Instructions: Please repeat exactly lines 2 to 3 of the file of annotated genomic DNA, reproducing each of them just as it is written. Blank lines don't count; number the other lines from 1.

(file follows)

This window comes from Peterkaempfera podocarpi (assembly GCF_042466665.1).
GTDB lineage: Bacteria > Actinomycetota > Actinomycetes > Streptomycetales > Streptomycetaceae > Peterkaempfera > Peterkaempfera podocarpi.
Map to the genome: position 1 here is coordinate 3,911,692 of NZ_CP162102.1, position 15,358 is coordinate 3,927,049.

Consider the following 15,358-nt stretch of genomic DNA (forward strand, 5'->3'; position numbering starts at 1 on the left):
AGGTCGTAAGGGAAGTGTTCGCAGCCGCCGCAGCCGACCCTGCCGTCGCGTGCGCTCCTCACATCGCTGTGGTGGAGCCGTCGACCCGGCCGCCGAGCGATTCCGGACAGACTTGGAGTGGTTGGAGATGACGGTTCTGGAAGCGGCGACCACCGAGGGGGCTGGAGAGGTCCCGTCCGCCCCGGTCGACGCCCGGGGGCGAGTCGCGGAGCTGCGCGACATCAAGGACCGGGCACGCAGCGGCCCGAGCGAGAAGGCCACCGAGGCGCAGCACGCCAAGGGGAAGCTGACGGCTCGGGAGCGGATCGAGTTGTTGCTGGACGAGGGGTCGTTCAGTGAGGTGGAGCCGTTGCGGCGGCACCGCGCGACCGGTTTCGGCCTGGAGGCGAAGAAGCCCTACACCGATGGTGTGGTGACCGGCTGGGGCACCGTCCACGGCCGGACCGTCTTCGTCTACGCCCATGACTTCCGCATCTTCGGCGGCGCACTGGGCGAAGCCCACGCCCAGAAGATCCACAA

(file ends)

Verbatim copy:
GTDB lineage: Bacteria > Actinomycetota > Actinomycetes > Streptomycetales > Streptomycetaceae > Peterkaempfera > Peterkaempfera podocarpi.
Map to the genome: position 1 here is coordinate 3,911,692 of NZ_CP162102.1, position 15,358 is coordinate 3,927,049.